Infernal Sacraments

Much of my Nabokovian work has been devoted to annotating sources and allusions related to Pale Fire. I have posted many of these to the Nabokov listserv over the years, but I am going to reconstitute some of them on this blog from time to time. Today’s entry falls more in the source category, as opposed to an allusion. Explain. When VN uses an allusion to some other literary work or historical incident, he wants us to recognize it and make something of the connection. Sources are different in that they lie more or less hidden behind the process of composition, and the author does not expect us, or require us, to recognize them or make sense of their connection to the text at hand. Nevertheless, source work can be revealing insomuch as it provides context for the sourced material and may help us understand some of the unstated elements that undergird an author’s use of the material.

That said, I am not today going to undertake a full-scale source study but will instead simply lay out a couple of source passages for the reader’s delight and edification. Here we go:

Passage from Pale Fire (n. 171)

When the fallen tyrant is tied, naked and howling, to a plank in the public square and killed piecemeal by the people who cut slices out, and eat them, and distribute his living body among themselves (as I read when young in a story about an Italian despot, which made of me a vegetarian for life).

Passage from John Addington Symonds’ Renaissance in Italy: The Age of Despots (1885)

Dattiri was bound naked to a plank and killed piecemeal by the people, who bit his flesh, cut slices out, and sold and ate it–distributing his living body as a sort of infernal sacrament among themselves.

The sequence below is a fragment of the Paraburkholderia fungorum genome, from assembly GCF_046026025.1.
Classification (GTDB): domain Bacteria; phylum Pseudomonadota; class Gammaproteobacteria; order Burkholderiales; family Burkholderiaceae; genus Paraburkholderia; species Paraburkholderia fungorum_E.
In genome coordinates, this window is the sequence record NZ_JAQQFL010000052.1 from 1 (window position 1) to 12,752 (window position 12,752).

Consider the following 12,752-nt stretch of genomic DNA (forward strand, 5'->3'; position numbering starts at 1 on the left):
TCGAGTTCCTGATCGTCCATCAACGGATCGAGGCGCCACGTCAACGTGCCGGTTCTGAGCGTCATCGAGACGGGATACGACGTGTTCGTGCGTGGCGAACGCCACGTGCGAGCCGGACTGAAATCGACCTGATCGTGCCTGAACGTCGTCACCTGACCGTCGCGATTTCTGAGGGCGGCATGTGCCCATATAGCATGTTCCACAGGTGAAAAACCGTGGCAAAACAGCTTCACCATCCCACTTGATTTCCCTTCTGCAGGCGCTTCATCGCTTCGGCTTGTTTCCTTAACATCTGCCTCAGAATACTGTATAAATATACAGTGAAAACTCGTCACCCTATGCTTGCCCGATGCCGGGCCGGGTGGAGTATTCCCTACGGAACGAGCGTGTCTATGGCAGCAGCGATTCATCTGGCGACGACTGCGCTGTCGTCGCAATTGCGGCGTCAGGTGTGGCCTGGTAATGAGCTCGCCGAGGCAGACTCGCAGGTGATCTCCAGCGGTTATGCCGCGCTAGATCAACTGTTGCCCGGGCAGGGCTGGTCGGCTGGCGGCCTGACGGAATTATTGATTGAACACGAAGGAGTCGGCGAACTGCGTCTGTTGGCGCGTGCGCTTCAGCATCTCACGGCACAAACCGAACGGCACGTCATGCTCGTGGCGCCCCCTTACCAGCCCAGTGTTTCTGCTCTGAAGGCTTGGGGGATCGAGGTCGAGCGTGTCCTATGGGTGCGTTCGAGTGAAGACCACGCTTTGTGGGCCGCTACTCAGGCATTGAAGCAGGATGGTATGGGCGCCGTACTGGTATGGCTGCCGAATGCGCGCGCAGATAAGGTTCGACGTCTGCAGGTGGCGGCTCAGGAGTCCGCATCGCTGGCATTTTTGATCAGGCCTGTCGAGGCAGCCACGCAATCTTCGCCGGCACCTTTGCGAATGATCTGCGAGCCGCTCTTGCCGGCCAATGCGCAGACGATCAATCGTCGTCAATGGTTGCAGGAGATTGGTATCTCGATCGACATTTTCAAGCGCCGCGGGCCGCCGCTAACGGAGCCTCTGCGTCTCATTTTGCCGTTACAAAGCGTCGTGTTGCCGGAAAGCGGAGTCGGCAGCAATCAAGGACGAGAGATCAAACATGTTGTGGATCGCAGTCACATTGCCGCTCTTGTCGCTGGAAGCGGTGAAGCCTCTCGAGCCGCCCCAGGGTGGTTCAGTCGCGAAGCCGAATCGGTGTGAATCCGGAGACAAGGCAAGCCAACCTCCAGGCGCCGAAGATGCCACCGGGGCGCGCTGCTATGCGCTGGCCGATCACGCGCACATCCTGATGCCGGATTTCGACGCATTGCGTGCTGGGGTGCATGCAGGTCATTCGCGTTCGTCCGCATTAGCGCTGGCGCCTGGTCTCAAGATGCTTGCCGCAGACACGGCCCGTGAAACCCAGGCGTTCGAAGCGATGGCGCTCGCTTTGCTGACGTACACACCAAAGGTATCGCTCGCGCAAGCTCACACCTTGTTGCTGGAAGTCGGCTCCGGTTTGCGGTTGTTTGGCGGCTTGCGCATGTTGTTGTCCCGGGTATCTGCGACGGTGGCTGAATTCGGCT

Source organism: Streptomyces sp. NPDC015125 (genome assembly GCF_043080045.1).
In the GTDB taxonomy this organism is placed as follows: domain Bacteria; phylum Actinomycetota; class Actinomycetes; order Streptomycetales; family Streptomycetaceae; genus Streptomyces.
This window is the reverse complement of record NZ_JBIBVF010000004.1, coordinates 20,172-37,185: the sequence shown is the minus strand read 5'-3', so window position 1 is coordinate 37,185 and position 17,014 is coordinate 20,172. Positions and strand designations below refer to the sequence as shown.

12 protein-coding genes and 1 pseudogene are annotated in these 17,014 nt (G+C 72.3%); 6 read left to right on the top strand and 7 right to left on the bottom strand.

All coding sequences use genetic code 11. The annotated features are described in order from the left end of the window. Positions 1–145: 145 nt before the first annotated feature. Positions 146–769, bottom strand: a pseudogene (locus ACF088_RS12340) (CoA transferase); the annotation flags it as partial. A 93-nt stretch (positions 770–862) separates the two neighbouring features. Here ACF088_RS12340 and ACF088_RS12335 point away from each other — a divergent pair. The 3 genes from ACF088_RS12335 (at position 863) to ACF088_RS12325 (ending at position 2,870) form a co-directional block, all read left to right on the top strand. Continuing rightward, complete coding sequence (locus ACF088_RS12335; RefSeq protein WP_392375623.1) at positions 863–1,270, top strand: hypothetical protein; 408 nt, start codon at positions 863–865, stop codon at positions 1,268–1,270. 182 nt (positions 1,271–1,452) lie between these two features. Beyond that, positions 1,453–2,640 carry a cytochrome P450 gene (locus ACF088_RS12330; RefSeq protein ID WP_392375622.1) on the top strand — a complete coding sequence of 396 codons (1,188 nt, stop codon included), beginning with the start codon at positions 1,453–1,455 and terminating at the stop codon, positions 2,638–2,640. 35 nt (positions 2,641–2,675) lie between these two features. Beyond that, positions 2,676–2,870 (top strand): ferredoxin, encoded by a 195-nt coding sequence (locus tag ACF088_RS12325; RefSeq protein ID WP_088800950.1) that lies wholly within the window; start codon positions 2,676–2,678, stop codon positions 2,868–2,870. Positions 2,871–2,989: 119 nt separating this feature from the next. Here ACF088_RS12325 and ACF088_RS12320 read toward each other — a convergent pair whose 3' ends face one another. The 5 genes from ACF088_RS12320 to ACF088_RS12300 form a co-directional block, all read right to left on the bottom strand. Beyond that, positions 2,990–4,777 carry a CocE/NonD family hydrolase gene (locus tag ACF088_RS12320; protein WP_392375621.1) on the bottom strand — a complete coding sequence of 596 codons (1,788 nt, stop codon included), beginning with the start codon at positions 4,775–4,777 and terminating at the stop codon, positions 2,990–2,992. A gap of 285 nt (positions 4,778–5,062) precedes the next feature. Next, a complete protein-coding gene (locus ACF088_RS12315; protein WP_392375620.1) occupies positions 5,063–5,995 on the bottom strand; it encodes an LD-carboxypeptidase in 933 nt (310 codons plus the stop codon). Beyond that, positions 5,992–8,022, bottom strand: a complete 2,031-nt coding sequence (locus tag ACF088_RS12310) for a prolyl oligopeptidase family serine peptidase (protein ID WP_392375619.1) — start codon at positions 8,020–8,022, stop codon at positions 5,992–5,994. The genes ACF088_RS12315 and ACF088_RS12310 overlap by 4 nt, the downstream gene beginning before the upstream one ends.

In this case, then, Nabokov cannibalized from Symonds a passage on cannibalism. I’m tempted to think VN was cognizant of the irony, but given that he plundered all kinds of passages from various writers, it’s hard to assign any particular intent to this one, despite the felicitous intersection of process and subject.

While not as definitive as the previous example, I can’t help thinking that the following passages are likewise linked.

PF (n. 62):

Everybody knows how given to regicide Zemblans are: two Queens, three Kings, and fourteen Pretenders died violent deaths, strangled, stabbed, poisoned, and drowned, in the course of only one century (1700-1800).

Symonds:

No one believed in the natural death of a prince: princes must be poisoned or poignarded. Out of thirteen of the Carrara family, in little more than a century (1318-1435) three were deposed or murdered by near relatives, one was expelled by a rival from his state, four were executed by the Venetians. Out of five of the La Scala family, three were killed by their brothers, and a fourth was poisoned in exile.

This passage from Symonds appears just a page prior to the cannibalism reference. I have not read all of the Symonds, but what I have read is highly entertaining. I can see why VN was drawn to it. Symonds himself, by the way, seems to have been a mix of equal (or, who knows, unequal) parts John Shade and Charles Kinbote.

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